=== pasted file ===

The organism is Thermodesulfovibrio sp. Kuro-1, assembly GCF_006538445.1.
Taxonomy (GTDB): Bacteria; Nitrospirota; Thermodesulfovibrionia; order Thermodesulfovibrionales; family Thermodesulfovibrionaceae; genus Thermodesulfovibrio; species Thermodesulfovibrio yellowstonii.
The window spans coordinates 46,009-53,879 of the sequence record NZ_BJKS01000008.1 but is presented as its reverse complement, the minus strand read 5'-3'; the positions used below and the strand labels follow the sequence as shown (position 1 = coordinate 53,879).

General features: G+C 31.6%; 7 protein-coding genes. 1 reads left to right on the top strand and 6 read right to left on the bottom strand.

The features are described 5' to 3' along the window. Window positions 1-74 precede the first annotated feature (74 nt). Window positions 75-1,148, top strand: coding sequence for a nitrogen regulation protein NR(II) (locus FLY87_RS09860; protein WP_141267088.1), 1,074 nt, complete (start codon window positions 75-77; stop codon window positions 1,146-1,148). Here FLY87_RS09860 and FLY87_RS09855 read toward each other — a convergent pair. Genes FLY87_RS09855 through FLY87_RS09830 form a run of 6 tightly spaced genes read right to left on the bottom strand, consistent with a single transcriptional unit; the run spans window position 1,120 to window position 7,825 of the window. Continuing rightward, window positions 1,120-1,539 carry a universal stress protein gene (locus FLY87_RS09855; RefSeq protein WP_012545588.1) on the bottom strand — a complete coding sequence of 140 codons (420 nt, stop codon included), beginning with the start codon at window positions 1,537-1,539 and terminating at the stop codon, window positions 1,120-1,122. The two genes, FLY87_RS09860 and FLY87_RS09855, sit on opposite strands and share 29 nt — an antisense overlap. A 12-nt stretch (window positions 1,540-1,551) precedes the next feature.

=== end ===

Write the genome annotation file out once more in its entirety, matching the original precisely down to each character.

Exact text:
The organism is Thermodesulfovibrio sp. Kuro-1, assembly GCF_006538445.1.
Taxonomy (GTDB): Bacteria; Nitrospirota; Thermodesulfovibrionia; order Thermodesulfovibrionales; family Thermodesulfovibrionaceae; genus Thermodesulfovibrio; species Thermodesulfovibrio yellowstonii.
The window spans coordinates 46,009-53,879 of the sequence record NZ_BJKS01000008.1 but is presented as its reverse complement, the minus strand read 5'-3'; the positions used below and the strand labels follow the sequence as shown (position 1 = coordinate 53,879).

General features: G+C 31.6%; 7 protein-coding genes. 1 reads left to right on the top strand and 6 read right to left on the bottom strand.

The features are described 5' to 3' along the window. Window positions 1-74 precede the first annotated feature (74 nt). Window positions 75-1,148, top strand: coding sequence for a nitrogen regulation protein NR(II) (locus FLY87_RS09860; protein WP_141267088.1), 1,074 nt, complete (start codon window positions 75-77; stop codon window positions 1,146-1,148). Here FLY87_RS09860 and FLY87_RS09855 read toward each other — a convergent pair. Genes FLY87_RS09855 through FLY87_RS09830 form a run of 6 tightly spaced genes read right to left on the bottom strand, consistent with a single transcriptional unit; the run spans window position 1,120 to window position 7,825 of the window. Continuing rightward, window positions 1,120-1,539 carry a universal stress protein gene (locus FLY87_RS09855; RefSeq protein WP_012545588.1) on the bottom strand — a complete coding sequence of 140 codons (420 nt, stop codon included), beginning with the start codon at window positions 1,537-1,539 and terminating at the stop codon, window positions 1,120-1,122. The two genes, FLY87_RS09860 and FLY87_RS09855, sit on opposite strands and share 29 nt — an antisense overlap. A 12-nt stretch (window positions 1,540-1,551) precedes the next feature.